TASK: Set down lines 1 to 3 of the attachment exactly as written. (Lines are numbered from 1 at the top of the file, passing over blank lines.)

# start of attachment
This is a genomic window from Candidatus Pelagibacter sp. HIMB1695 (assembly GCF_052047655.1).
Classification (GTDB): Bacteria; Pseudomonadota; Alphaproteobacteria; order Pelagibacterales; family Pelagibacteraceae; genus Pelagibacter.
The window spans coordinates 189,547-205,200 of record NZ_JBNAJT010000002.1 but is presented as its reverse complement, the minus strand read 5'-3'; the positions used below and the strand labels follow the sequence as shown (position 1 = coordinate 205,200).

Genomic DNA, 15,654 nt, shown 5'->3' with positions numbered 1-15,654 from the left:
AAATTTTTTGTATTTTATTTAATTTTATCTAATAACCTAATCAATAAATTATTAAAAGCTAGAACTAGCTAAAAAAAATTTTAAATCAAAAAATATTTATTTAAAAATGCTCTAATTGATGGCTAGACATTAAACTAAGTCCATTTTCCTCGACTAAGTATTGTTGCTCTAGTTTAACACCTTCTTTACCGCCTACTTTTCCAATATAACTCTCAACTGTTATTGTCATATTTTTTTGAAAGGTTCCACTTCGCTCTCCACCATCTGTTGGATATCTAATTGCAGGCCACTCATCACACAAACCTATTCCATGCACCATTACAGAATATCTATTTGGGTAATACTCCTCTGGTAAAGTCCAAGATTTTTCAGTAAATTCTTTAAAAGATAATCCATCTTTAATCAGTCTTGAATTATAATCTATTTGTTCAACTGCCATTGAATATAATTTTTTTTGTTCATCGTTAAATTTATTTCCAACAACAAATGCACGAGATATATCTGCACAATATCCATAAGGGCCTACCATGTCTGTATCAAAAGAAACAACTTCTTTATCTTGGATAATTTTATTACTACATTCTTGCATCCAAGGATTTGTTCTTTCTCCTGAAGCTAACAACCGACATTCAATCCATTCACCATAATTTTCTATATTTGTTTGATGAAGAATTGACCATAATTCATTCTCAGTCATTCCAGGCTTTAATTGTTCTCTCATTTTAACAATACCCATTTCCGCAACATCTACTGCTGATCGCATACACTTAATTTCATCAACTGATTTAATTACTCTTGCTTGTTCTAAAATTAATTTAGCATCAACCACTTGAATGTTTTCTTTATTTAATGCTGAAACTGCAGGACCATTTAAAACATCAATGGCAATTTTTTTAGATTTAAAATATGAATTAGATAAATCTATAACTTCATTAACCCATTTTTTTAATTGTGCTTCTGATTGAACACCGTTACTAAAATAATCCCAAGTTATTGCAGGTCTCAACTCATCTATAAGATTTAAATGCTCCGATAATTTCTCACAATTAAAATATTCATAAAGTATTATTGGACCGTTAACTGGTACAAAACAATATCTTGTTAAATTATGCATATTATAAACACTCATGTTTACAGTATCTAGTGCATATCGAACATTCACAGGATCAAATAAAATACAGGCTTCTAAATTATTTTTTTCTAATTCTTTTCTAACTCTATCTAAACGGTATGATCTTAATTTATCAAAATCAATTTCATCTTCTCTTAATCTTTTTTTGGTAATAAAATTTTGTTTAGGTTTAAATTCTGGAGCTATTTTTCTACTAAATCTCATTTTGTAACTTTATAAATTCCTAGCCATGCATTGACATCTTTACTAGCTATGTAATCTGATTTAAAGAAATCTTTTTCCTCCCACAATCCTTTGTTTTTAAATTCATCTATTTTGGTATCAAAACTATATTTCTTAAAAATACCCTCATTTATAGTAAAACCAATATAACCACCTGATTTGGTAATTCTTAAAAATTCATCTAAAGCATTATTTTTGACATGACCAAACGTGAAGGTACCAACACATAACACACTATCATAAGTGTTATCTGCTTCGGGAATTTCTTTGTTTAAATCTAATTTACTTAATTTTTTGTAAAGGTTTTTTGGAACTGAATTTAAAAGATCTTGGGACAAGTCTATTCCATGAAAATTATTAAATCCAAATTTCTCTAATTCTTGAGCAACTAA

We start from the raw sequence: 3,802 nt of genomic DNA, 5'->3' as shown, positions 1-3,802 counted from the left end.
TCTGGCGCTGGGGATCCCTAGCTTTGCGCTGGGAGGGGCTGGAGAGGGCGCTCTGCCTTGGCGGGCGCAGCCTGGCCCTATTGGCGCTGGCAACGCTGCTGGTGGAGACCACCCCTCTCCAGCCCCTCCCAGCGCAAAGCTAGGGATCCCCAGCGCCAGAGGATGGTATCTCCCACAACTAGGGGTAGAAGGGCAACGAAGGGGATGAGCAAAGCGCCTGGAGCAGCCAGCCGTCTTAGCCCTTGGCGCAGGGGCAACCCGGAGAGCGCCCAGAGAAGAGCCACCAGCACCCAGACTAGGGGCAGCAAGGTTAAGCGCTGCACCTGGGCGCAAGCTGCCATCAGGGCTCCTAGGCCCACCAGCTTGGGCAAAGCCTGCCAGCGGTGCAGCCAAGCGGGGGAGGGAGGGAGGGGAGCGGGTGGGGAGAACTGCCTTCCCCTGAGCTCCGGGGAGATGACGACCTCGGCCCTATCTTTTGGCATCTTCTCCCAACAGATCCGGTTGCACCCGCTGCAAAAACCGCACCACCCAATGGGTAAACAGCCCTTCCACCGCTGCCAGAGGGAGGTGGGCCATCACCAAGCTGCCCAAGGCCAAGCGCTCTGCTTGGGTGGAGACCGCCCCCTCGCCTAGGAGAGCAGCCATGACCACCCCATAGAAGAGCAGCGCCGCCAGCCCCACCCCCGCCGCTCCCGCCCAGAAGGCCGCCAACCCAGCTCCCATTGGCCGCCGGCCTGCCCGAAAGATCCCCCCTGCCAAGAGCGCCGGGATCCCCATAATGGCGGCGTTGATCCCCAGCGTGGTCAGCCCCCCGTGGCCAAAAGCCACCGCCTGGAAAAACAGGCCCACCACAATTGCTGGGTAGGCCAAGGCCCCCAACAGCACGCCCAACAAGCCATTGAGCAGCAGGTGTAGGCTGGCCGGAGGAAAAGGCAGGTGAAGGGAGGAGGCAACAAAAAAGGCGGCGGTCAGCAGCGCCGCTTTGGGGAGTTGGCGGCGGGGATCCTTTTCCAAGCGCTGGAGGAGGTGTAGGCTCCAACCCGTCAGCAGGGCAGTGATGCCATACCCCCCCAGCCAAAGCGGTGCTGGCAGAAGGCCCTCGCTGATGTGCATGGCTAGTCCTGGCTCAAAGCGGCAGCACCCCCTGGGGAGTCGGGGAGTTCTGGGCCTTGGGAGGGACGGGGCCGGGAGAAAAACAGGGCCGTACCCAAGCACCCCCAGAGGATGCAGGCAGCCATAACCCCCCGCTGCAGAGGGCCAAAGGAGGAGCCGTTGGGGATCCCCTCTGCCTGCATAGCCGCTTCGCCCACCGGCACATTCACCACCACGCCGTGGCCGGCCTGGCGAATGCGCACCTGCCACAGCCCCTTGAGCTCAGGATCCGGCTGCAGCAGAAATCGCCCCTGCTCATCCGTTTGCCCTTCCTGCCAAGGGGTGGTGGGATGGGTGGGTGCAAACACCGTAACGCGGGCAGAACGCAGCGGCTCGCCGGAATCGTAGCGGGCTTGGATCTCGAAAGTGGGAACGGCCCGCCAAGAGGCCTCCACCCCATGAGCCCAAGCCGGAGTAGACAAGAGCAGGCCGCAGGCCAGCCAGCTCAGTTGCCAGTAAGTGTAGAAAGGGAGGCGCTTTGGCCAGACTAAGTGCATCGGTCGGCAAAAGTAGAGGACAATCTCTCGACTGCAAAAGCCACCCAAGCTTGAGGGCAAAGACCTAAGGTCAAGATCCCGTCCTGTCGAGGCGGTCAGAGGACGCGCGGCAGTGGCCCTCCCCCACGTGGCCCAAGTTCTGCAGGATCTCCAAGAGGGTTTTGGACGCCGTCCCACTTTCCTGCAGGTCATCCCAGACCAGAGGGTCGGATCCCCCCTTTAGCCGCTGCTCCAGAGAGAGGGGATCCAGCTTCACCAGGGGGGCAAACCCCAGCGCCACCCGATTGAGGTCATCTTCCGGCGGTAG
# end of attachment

This is a genomic window from Candidatus Pelagibacter sp. HIMB1695 (assembly GCF_052047655.1).
Classification (GTDB): Bacteria; Pseudomonadota; Alphaproteobacteria; order Pelagibacterales; family Pelagibacteraceae; genus Pelagibacter.
The window spans coordinates 189,547-205,200 of record NZ_JBNAJT010000002.1 but is presented as its reverse complement, the minus strand read 5'-3'; the positions used below and the strand labels follow the sequence as shown (position 1 = coordinate 205,200).